Expert Forum Article

Transgender Danger in the Bathroom

By Simma Lieberman, The Inclusionist

A woman recently asked me why the word hater would be used for someone who just had a different point of view. This was in reference to my very strong opinion piece I wrote about Target supporting Transgender rights. She thought it was just a disagreement about whether men should use the women's bathroom and women should use the men's bathroom. Unfortunately, a lot of people have a mistaken idea about this issue. 

Denying human rights to any group is not a "different point of view."  Whether that decision is based on bigotry, hate or fear due to lack of information, the result is the same, discrimination, exclusion and holding people back. I understand that there are many people who don't understand Transgender issues. I also understand there are people that may be afraid, uncomfortable with what they don't know, and who lack information. However that's no excuse for refusing to learn and get the right information. I call that "willful ignorance," refusing to even want to know more, or open to changing their mind.

There was a time when I didn't understand Transgender issues but I took the time to learn, to talk to Transgender people and get informed. 

I look forward to the time when we won't need to learn or understand, because it won't be an issue, when no one will even think to question or deny equal rights to anyone from any group.

Not too long ago interracial marriage was illegal, and it was illegal to be a lesbian or a gay man. Police would raid bars like Stonewall in New York and people who were not wearing a certain amount of what was considered "gender appropriate" clothing would be arrested and taken to jail.

There were people who supported segregation and claimed they weren't prejudiced but they just had a different point of view. There is a difference between a point of view where someone likes or dislikes a movie, or whether they support public or private schools, or whether kids should be allowed to drive at a certain age. Discriminating against a particular group is not "just a point of view." It's bigotry.

There is a mistaken idea that straight men will want to dress up like women to molest girls. The reason most transgender people want to use the bathroom according to the gender they identify with and live, is because they are the ones  in danger of being molested and not safe. 

This is  Caroline Cossey, a former "Bond girl," and model who is a transgender woman.  Decide for yourself whether or not she would be safe in a men's bathroom, or whether she should stay out of the women's bathroom.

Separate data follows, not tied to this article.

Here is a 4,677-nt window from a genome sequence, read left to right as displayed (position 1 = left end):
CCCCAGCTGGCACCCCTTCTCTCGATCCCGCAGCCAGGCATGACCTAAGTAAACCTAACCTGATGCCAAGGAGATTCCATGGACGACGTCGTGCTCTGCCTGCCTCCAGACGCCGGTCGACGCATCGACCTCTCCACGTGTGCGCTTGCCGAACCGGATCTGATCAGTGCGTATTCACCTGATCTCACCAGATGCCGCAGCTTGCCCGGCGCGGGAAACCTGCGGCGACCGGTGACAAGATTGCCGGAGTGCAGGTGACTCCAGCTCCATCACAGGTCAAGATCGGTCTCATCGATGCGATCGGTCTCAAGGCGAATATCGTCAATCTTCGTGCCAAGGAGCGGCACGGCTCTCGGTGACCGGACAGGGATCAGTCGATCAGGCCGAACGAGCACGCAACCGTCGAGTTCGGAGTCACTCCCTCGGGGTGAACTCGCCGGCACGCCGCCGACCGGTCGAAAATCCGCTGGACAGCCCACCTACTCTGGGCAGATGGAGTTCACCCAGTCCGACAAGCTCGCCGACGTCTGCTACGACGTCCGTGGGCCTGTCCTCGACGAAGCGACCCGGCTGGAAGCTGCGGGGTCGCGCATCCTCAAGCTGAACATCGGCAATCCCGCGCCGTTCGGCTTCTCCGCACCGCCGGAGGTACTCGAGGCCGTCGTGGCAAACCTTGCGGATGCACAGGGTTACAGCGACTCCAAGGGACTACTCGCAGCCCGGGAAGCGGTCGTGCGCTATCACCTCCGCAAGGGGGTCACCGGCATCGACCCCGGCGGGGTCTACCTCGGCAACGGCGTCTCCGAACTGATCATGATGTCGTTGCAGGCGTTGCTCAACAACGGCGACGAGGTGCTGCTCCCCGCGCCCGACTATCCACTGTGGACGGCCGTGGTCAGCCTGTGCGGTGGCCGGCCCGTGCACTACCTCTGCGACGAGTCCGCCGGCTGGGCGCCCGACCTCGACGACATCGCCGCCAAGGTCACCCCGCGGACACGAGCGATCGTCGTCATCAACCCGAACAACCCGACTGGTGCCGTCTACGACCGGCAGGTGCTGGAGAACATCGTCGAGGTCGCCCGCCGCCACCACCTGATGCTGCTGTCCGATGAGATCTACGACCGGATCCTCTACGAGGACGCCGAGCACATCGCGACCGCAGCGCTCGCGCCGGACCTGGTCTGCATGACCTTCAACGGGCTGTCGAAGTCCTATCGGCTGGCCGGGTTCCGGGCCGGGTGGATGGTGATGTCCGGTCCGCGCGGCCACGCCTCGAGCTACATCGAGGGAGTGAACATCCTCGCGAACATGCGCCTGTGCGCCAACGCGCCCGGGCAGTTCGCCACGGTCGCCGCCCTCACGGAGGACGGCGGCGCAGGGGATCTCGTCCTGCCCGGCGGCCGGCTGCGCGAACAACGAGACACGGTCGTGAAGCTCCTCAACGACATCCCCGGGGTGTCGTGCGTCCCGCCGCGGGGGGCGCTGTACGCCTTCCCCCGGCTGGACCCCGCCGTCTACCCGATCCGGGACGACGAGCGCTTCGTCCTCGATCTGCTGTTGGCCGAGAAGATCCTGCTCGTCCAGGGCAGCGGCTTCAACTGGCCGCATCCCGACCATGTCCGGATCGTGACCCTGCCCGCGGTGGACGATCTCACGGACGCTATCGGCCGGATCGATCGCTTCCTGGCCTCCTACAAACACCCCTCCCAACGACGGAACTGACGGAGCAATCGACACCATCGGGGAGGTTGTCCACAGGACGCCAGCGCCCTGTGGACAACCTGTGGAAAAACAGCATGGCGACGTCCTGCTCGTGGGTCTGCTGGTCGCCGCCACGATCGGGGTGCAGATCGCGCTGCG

This is award winning actress Laverne Cox who is Transgender. What bathroom should she use. Would you be scared if you saw her in the women's bathroom? 
Below is Ian Harvey. Look at him and decide for yourself whether you would feel safe with him in a women's bathroom, or whether he would be safe.

Of course, like members of any other group, not all Transgender people are famous or glamorous, or even on Google.  And Transgender people, who do not fit the "gender prototype," of  what some people think a man or a woman should look like are often harassed, assaulted and sometimes even murdered. Transgender people often have to live with the fear of being molested, fired,or evicted. 

Transgender people are all sizes, ages, body types and in different stages of transition.They are educators, food servers, lawyers, executives, salespeople, defense workers, risk managers, and in every other strata of society. 

And then, there are more than a few cisgender (someone whose gender corresponds to their assigned sex) people who don't fit the "accepted prototype" of what a man or a woman should look like. Some of those people have already been harassed  and assaulted because someone thought they were Transgender. 

Let's stop the hysteria and begin to let go of old gender stereotypes of how people should look, dress and talk.

Here are five ways to get informed:
* Take some time to learn. Go to the Transgender Law site, or  Out and Equal.
* Watch documentary about people who are Transgender.
* Read about Transgender issues, watch a Ted Talk about what it means to be Transgender.
* Read the personal stories written by Transgender people.
* There are Transgender rights organizations across the country. Get to know a Transgender person and be prepared to let go of your assumptions.

And if you already are informed, share these actions with someone who needs to learn. And if you have more actions to suggest, or ways everyone can be supportive, I'd love to hear and share them.

Simma Lieberman works with organizations and individuals who want to dramatically increase their profit and productivity by creating more inclusive cultures. She is an internationally known consultant, coach, speaker and author. You can reach her at

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